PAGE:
The director of Spain’s Alhambra palace is under investigation for alleged embezzlement of public funds.
Along with Maria del Mar Villafranca are four other members of the board of trustees.
An official for the interior ministry said Villafranca was arrested on Thursday and taken in for questioning. Although she was later released, she remains under investigation.
The five are said to be suspected of misappropriating public money which was supposed to be used for audio guide systems for visitors to the world heritage site.
Should she be named as an official suspect, Villafranca has said she would resign her post immediately.
“The board has acted with absolute integrity, transparency and a sense of responsibility,” she told reporters, before declined to answer any further questions on the case.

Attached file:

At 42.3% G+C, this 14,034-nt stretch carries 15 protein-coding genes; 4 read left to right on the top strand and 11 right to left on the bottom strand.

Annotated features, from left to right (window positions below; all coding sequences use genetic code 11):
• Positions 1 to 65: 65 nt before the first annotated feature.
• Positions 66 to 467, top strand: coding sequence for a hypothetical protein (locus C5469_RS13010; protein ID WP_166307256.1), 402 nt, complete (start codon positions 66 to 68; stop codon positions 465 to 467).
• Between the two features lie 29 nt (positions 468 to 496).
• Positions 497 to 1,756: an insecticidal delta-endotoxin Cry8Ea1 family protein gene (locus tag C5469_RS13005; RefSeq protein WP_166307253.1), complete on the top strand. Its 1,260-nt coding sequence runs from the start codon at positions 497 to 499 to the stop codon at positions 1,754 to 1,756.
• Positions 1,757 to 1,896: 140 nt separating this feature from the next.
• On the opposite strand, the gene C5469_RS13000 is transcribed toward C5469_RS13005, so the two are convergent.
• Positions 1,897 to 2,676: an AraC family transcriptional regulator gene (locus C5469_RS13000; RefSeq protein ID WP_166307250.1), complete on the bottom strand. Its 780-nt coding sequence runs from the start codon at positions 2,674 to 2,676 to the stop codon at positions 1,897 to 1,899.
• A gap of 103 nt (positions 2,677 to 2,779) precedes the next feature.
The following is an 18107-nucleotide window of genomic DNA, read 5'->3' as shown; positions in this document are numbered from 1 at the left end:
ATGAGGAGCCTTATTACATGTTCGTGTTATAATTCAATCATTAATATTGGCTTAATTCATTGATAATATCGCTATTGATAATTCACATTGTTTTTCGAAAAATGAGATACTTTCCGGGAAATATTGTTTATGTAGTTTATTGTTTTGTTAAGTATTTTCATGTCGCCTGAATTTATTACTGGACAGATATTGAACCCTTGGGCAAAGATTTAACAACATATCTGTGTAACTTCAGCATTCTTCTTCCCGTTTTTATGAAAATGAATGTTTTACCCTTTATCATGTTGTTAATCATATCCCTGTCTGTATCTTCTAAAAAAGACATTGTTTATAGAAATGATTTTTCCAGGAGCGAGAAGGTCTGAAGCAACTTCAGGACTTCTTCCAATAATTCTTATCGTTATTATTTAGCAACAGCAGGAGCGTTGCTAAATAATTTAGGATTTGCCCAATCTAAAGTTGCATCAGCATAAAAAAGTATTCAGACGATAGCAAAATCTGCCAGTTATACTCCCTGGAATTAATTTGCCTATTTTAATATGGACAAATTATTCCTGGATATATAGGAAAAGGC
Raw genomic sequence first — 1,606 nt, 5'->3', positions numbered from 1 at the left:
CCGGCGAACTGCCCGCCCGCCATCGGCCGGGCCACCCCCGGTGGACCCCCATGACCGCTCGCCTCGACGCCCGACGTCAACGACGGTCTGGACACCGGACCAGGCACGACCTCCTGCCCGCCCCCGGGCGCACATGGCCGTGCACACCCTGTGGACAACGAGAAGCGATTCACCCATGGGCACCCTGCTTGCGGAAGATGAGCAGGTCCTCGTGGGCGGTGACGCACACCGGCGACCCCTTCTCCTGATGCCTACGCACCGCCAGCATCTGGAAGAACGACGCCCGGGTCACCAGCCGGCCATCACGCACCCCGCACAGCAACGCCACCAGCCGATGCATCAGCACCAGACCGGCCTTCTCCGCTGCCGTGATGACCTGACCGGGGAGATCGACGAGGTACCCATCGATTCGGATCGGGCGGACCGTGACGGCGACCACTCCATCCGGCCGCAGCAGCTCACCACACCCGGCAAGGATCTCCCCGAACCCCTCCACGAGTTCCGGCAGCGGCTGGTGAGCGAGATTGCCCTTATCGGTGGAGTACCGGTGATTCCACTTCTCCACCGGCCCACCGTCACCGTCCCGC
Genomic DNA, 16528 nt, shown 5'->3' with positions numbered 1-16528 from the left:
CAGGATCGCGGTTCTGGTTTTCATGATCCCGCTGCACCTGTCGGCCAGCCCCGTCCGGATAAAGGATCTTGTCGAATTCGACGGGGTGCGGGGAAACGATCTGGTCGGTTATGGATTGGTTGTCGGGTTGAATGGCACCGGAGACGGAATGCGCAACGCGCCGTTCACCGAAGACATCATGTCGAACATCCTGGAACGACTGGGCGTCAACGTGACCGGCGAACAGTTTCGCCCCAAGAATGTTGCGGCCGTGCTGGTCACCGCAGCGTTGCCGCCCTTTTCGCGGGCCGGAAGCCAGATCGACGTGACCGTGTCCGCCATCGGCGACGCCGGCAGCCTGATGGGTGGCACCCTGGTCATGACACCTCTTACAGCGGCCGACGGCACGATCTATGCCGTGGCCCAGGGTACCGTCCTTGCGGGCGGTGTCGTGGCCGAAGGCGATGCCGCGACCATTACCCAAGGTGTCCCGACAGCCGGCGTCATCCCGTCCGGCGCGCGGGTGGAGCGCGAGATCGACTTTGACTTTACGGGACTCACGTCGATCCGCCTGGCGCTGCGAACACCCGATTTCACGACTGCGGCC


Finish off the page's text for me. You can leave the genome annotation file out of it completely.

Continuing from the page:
The royal residence of Alhambra, on the outskirts of Granada, was completed in the 14th century. Thousands of visitors enter its fortified walls every day, making it Spain’s most popular tourist attraction.
Meanwhile, the country’s interior minister has come under scrutiny by the opposition Socialists on the question of whether or not his pet dog, Lola, has had the exclusive use of an official plane or car for transport.
The Socialists posed a written question to the conservative party.
The minister, Jorge Fernández Díaz, told a newspaper that his dog has never travelled alone on an official government plane and showed El País tickets recently bought for the dog to travel by public transport.